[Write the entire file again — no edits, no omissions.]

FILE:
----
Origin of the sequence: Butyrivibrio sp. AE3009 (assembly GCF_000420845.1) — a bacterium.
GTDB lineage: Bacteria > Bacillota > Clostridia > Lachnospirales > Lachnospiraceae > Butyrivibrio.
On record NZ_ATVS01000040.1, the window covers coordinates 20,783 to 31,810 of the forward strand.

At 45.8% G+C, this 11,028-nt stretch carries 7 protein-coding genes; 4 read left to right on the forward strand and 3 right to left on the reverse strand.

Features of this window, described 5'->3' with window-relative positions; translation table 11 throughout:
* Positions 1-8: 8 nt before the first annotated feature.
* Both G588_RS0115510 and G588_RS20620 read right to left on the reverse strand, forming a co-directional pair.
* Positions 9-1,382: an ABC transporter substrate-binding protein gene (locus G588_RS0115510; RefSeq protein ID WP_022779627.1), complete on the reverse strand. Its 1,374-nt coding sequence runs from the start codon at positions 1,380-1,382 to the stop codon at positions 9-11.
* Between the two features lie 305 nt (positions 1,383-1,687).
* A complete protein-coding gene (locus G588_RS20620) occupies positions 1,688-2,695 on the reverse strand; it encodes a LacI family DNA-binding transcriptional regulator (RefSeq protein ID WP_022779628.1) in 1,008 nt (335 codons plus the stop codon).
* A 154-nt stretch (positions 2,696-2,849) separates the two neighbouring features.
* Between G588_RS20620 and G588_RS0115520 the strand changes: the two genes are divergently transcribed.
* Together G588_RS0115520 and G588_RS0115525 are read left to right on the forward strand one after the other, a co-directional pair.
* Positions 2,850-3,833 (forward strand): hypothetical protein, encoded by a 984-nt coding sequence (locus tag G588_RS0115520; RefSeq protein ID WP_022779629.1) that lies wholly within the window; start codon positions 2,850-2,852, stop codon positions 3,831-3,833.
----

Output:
Origin of the sequence: Butyrivibrio sp. AE3009 (assembly GCF_000420845.1) — a bacterium.
GTDB lineage: Bacteria > Bacillota > Clostridia > Lachnospirales > Lachnospiraceae > Butyrivibrio.
On record NZ_ATVS01000040.1, the window covers coordinates 20,783 to 31,810 of the forward strand.

At 45.8% G+C, this 11,028-nt stretch carries 7 protein-coding genes; 4 read left to right on the forward strand and 3 right to left on the reverse strand.

Features of this window, described 5'->3' with window-relative positions; translation table 11 throughout:
* Positions 1-8: 8 nt before the first annotated feature.
* Both G588_RS0115510 and G588_RS20620 read right to left on the reverse strand, forming a co-directional pair.
* Positions 9-1,382: an ABC transporter substrate-binding protein gene (locus G588_RS0115510; RefSeq protein ID WP_022779627.1), complete on the reverse strand. Its 1,374-nt coding sequence runs from the start codon at positions 1,380-1,382 to the stop codon at positions 9-11.
* Between the two features lie 305 nt (positions 1,383-1,687).
* A complete protein-coding gene (locus G588_RS20620) occupies positions 1,688-2,695 on the reverse strand; it encodes a LacI family DNA-binding transcriptional regulator (RefSeq protein ID WP_022779628.1) in 1,008 nt (335 codons plus the stop codon).
* A 154-nt stretch (positions 2,696-2,849) separates the two neighbouring features.
* Between G588_RS20620 and G588_RS0115520 the strand changes: the two genes are divergently transcribed.
* Together G588_RS0115520 and G588_RS0115525 are read left to right on the forward strand one after the other, a co-directional pair.
* Positions 2,850-3,833 (forward strand): hypothetical protein, encoded by a 984-nt coding sequence (locus tag G588_RS0115520; RefSeq protein ID WP_022779629.1) that lies wholly within the window; start codon positions 2,850-2,852, stop codon positions 3,831-3,833.